A California man received a sentence Friday of 20 years in federal prison for a hoax phone call he made that resulted in police officers shooting and killing an innocent man.
The sentence is believed to be the longest prison term ever issued for a hoax or swatting incident, according to the United States Department of Justice. Swatting is the false reporting of an emergency that sends police or other public safety personnel to another person’s address.
In Dec. 2017, amid a dispute over an online video game, Los Angeles man Tyler Barriss, 26, placed a hoax phone call that sent police in Wichita, Kansas to the home of an innocent man under the belief that a person inside had killed his own father and was holding other family members hostage. The man who was in the house came outside to speak with police unaware of what had transpired.
As the man stepped onto the porch, officers told him to put his hands up. When the man unexpectedly dropped his hands, an officer shot and killed him.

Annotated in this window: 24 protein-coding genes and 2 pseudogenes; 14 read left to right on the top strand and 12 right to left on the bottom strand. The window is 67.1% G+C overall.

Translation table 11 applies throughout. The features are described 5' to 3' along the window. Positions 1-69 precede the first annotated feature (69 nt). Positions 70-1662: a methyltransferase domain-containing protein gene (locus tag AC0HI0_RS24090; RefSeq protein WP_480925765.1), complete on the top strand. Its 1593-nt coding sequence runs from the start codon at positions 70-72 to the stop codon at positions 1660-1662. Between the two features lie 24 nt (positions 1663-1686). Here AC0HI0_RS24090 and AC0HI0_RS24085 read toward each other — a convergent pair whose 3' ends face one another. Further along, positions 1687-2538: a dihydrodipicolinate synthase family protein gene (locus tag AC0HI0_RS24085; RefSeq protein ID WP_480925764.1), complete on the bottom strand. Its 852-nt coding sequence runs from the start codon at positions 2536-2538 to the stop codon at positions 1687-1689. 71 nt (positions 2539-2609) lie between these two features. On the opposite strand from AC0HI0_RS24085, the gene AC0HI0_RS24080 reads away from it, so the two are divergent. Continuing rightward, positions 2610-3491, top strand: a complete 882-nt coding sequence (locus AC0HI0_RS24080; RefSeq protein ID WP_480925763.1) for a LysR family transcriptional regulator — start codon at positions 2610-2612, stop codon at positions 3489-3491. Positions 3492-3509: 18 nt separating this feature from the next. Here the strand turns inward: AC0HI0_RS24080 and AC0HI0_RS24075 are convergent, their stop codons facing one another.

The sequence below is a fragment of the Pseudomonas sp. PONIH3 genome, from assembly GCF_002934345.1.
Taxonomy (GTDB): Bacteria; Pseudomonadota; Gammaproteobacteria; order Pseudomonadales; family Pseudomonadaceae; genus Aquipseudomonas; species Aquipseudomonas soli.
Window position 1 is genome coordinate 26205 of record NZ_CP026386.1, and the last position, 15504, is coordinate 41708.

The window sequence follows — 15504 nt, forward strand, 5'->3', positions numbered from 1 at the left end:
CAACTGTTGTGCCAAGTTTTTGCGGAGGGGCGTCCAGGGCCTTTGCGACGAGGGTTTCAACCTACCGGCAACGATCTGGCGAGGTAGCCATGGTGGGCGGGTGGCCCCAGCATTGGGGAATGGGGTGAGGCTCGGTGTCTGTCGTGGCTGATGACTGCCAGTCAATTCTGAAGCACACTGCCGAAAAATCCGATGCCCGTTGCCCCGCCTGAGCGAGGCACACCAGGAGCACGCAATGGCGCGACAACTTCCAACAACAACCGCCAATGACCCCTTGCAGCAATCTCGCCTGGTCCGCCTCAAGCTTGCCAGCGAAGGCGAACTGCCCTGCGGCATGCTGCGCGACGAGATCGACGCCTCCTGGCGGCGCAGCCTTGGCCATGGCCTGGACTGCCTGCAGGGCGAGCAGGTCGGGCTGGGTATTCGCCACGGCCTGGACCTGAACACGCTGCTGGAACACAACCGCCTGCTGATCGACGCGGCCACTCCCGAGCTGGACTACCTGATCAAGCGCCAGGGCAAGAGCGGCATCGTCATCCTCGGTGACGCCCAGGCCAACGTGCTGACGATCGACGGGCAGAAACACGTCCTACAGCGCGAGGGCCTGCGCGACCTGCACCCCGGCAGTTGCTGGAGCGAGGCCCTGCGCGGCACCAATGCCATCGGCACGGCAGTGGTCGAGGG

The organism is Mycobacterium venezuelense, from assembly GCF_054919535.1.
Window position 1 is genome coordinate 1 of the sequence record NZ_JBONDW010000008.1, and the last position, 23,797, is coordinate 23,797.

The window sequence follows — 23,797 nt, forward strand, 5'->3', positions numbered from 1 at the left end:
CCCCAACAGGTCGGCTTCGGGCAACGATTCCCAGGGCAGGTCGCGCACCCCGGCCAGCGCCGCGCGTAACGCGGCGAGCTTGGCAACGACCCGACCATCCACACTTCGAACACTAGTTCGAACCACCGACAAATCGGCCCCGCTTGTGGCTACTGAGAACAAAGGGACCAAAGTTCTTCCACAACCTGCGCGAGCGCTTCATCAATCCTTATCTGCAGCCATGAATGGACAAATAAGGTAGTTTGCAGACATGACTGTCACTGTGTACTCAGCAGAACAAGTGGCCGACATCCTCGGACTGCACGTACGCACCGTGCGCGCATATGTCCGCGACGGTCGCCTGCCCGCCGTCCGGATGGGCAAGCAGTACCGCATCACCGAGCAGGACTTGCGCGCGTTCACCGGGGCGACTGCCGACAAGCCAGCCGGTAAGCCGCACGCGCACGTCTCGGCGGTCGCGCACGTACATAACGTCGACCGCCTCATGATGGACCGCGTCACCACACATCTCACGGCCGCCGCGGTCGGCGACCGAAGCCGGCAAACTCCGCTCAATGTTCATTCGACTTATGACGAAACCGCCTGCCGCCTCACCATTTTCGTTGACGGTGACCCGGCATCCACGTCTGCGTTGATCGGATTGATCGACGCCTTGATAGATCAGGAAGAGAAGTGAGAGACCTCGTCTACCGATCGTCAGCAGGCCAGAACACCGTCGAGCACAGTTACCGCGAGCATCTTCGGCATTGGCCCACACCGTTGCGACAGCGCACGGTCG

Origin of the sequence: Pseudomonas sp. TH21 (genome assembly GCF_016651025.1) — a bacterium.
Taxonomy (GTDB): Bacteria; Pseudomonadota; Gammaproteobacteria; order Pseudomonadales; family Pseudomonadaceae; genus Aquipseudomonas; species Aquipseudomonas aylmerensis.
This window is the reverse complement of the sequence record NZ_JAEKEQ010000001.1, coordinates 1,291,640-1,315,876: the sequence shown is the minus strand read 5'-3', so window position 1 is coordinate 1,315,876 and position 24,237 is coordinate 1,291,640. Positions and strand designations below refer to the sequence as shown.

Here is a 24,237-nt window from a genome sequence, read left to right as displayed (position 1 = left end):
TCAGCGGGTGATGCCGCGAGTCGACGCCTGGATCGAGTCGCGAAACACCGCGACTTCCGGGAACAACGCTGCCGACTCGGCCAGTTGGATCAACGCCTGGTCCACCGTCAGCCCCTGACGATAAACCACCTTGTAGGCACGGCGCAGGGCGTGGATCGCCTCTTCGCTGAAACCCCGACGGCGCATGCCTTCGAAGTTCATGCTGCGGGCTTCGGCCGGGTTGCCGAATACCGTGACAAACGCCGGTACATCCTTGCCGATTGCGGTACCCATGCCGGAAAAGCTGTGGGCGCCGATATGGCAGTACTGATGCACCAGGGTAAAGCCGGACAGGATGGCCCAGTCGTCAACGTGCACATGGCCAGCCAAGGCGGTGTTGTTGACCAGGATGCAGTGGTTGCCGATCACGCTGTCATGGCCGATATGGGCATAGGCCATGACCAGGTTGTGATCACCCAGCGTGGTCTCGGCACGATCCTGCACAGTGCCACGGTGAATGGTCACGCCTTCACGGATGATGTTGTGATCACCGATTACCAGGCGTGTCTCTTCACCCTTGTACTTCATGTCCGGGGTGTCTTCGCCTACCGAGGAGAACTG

Barriss admitted to making the hoax call following a dispute over the video game Call of Duty. Case Viner, 19, of Ohio and Shane Gaskill, 20, of Witchita had a falling out over the video game. Viner then asked Barriss to swat Gaskill.
Gaskill noticed Barriss was stalking him online and dared him to carry out the swat. Gaskill then deceived Barriss by claiming he lived at 1033 W. McCormick, when in fact, he no longer lived at that address.
Viner and Gaskill are co-defendants in Barriss’s case and are currently awaiting trial.
Federal prosecutors reached a deal with Barriss, who pleaded guilty to one count of making a false report resulting in death, one count of cyberstalking and one count of conspiracy. As part of the plea deal, Barriss agreed to accept a sentence of 20 to 25 years.
“Swatting is no prank,” said U.S. Attorney Stephen McAllister. “Sending police and emergency responders rushing to anyone’s home based on utterly false information as some kind of joke shows an incredible disregard for the safety of other people.”
Separately, Barriss pleaded guilty to making hoax bomb threats in phone calls to the FBI and Federal Communications Commission headquarters in Washington, D.C. Additionally, Barriss pleaded guilty to 46 counts related to making false reports of bombs being planted at high schools, universities, shopping malls and television stations across numerous states.